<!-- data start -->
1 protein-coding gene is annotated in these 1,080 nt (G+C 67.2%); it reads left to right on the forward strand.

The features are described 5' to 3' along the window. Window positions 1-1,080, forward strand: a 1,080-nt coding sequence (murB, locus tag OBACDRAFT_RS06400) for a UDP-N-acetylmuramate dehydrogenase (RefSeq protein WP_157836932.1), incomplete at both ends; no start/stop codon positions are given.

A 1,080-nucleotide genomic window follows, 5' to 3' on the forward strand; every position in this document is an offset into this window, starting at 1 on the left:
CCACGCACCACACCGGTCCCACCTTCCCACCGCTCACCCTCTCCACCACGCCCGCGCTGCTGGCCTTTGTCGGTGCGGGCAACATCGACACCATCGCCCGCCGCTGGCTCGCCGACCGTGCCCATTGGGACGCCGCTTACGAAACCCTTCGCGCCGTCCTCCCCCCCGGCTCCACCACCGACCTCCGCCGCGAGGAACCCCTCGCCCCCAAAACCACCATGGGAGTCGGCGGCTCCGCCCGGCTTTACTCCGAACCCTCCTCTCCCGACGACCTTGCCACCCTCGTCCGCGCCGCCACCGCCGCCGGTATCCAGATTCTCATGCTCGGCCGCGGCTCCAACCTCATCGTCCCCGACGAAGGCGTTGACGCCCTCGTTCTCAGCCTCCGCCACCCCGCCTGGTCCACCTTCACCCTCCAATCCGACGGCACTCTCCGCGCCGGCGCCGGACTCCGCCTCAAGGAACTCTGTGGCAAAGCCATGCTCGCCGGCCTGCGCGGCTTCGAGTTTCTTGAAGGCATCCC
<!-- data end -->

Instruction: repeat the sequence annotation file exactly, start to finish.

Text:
1 protein-coding gene is annotated in these 1,080 nt (G+C 67.2%); it reads left to right on the forward strand.

The features are described 5' to 3' along the window. Window positions 1-1,080, forward strand: a 1,080-nt coding sequence (murB, locus tag OBACDRAFT_RS06400) for a UDP-N-acetylmuramate dehydrogenase (RefSeq protein WP_157836932.1), incomplete at both ends; no start/stop codon positions are given.

A 1,080-nucleotide genomic window follows, 5' to 3' on the forward strand; every position in this document is an offset into this window, starting at 1 on the left:
CCACGCACCACACCGGTCCCACCTTCCCACCGCTCACCCTCTCCACCACGCCCGCGCTGCTGGCCTTTGTCGGTGCGGGCAACATCGACACCATCGCCCGCCGCTGGCTCGCCGACCGTGCCCATTGGGACGCCGCTTACGAAACCCTTCGCGCCGTCCTCCCCCCCGGCTCCACCACCGACCTCCGCCGCGAGGAACCCCTCGCCCCCAAAACCACCATGGGAGTCGGCGGCTCCGCCCGGCTTTACTCCGAACCCTCCTCTCCCGACGACCTTGCCACCCTCGTCCGCGCCGCCACCGCCGCCGGTATCCAGATTCTCATGCTCGGCCGCGGCTCCAACCTCATCGTCCCCGACGAAGGCGTTGACGCCCTCGTTCTCAGCCTCCGCCACCCCGCCTGGTCCACCTTCACCCTCCAATCCGACGGCACTCTCCGCGCCGGCGCCGGACTCCGCCTCAAGGAACTCTGTGGCAAAGCCATGCTCGCCGGCCTGCGCGGCTTCGAGTTTCTTGAAGGCATCCC